The district is currently looking at three separate “final conceptual designs” for the property, and all of them would contain office space for at least some administrators and their staff, a conference center and theater for parent and staff training, a student-run café, parking for some employees and a new school for Dewey Academy with a gym and multipurpose room.

Dewey at present is located nearby at Second Avenue and East 12th Street.

Additionally, one of the proposals includes keeping the façade or other parts of the old administration building. And another design proposes to build some units of housing, but staff has emphasized that these units would be affordable or for teachers, not market-rate housing.

The administration is taking the three conceptual designs to next Wednesday evening’s board meeting, hoping for board approval to move ahead with one of the designs, based on the superintendent’s recommendation.

To publicize the design proposals, the district held three meetings this week in different parts of Oakland. However, the meetings were poorly advertised, and only about six members of the public attended the first two of the events.

A number of questions remain to be answered.

Why is the district proposing to build at new campus for Dewey Academy?

Dewey was originally included in the project when the district was trying to sell the school property to Urban Core Development to add to its plan to build a luxury apartment tower adjacent to the school at East 12th and Lake Merritt Boulevard.

Building a new campus for Dewey – which is relatively new – significantly contributes to the estimated $100 million price tag for the new complex and may mean that other school construction projects would have to be scrapped.

What part of the central office administration would fit into this new complex?

According to the district, the new headquarters will contain office space for 300-350 people. However, a school district fact sheet said that in 2014, there were 940 central office staffers, though it did not break down what job classifications were part of that number.

Although the district has said one of its main goals was the consolidation of central office workers under one roof, it would seem that it will not be able accommodate everyone without continuing to send staff to satellite locations or to lay off a huge number of administrators and their support staff.

How will the district pay for this complex?

The obvious pot of money is school bond funds, but there are legal restrictions that must be observed, and most of the money may be earmarked for other projects.

Rumors are circulating that the administration may want to sell the site the old Lakeview Elementary School to developers. The district has already notified Community Schools and Student Services Department staff who work at the closed school that they will be transferred, mostly to OUSD headquarters at 10000 Broadway.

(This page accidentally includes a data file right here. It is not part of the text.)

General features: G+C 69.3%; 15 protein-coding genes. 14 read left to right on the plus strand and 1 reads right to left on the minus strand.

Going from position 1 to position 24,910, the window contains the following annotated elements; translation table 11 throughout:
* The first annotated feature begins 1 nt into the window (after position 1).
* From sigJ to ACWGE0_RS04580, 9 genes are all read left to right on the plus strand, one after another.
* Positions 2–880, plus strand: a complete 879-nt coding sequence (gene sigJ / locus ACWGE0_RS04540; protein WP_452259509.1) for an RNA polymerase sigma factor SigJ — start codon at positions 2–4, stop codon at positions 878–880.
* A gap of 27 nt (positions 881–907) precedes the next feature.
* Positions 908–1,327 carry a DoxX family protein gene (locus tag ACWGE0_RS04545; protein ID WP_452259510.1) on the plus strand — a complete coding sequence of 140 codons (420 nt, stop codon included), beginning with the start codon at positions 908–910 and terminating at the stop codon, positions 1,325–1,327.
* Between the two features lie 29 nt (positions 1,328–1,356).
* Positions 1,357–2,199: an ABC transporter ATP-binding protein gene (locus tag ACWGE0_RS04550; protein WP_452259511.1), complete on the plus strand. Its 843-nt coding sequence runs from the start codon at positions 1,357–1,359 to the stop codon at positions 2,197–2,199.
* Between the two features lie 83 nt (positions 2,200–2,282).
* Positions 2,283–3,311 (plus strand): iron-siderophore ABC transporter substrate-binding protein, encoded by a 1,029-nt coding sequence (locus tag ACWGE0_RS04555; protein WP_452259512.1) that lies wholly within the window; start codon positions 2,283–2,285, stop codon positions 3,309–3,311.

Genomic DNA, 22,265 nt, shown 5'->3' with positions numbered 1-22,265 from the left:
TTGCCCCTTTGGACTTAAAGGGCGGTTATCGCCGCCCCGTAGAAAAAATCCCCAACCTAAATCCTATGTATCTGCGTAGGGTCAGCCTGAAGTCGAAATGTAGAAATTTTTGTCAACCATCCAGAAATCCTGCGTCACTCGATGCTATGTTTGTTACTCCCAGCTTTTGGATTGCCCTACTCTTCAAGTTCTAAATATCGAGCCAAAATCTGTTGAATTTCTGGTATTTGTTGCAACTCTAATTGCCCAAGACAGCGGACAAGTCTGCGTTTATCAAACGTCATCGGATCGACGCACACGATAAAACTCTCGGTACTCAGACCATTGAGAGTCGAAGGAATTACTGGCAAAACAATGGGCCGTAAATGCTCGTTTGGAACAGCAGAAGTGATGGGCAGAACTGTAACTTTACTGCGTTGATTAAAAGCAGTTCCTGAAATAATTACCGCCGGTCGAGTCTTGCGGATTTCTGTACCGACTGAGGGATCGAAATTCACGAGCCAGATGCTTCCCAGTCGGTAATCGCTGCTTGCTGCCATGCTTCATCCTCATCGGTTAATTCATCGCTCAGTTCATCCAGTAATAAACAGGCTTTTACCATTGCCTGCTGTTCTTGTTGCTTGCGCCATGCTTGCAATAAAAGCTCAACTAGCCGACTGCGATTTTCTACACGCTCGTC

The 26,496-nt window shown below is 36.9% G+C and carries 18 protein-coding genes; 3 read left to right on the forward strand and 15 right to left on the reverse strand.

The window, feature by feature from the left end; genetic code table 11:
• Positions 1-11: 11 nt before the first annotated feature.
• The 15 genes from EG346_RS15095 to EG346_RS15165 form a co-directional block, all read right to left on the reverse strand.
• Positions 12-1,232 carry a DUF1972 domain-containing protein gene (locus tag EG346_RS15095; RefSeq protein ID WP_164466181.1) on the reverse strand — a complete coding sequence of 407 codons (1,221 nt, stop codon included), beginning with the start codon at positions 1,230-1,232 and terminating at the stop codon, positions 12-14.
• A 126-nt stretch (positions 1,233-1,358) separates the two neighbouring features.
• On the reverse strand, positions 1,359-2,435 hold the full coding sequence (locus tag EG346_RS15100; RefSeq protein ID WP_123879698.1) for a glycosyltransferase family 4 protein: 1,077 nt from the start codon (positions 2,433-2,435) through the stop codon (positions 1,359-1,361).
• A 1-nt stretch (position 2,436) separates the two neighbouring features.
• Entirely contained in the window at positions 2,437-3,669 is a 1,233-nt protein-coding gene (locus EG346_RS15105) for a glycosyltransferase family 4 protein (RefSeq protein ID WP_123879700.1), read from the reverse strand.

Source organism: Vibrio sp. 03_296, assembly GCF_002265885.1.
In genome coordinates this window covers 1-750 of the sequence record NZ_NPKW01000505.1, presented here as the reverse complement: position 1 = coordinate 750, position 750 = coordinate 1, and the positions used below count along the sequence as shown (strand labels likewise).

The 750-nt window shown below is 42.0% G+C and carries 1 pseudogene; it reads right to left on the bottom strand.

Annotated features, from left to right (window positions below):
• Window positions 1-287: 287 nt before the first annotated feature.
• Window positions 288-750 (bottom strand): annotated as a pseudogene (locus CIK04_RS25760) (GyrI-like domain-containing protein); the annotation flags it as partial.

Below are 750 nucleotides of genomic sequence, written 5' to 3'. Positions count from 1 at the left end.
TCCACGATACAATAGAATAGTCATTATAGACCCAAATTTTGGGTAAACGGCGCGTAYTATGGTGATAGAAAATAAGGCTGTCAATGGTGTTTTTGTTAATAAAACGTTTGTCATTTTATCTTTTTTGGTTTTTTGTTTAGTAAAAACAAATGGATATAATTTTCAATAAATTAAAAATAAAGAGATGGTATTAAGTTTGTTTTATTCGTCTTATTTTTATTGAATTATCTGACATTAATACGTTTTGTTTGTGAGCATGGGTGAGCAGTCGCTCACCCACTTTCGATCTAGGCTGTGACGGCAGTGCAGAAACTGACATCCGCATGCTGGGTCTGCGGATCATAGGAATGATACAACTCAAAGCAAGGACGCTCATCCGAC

Will there be enough parking?

The proposals call for only about a total of 400 parking places for central office staff, Dewey staff and people utilizing the conference center.

A number of staff members will be expected to take BART or bus to work. However, many staff members have duties that require them to frequently visit school sites or other off-site meetings. Some would have difficulty doing their jobs without availability of a car.

 Courtesy of the Oakland Post, May 23, 2015 (

Barbara Parker Cites Confidentiality, Refuses Comment on Sale of Property for Luxury Apartment Tower

By Ken Epstein

A local community group has not yet received a reply from City Attorney Barbara Parker about their complaint that the City of Oakland is violating local, state and federal laws in going ahead with the sale of public property to developers to build a luxury apartment tower at the East side of Lake Merritt.

Barbara Parker

Barbara Parker

“There are serious unanswered questions about the city’s compliance with federal, state and local laws governing disposition of this property,” according to a letter to the City Council on May 4 from lawyers for Public Advocates on behalf of the neighborhood group Eastlake United for Justice.

The lawyers urge the council to remove the agreement to sell the property at the corner of East 12th Street and Lake Merritt Boulevard from its agenda “until the city has publicly demonstrated that it has complied with all legal requirements.”

City Attorney Parker or her representative is generally present in all public and closed session meetings of the council. Her office was appraised of the decisions leading to the council decision to offer the property for sale and the proposed agreement with Urban Core Development and its financial partner UDR.

Parker’s officer has also received the letter from Public Advocates.

Reached for comment by the Post, Alex Katz, Parker’s chief of staff, said she does not respond to questions regarding her legal advice to the City Council, citing attorney-client privilege.

Rendering of Lake Merritt Boulevard Apartments, courtesy of UrbanCore.

Rendering of Lake Merritt Boulevard Apartments, courtesy of UrbanCore.

“We can’t talk out what advice we give the City Council or whether we’ve given them legal advice,” he said.

According to the letter from Public Advocates, the East 12th Street parcel qualifies as “surplus land,” and “disposition must therefore comply with all procedural and substantive provisions of the (California Surplus Lands Act).”

Under the law, the lawyers wrote, “All public lands no longer needed for public use (must) be made available for affordable housing, recreation, and other state priorities.”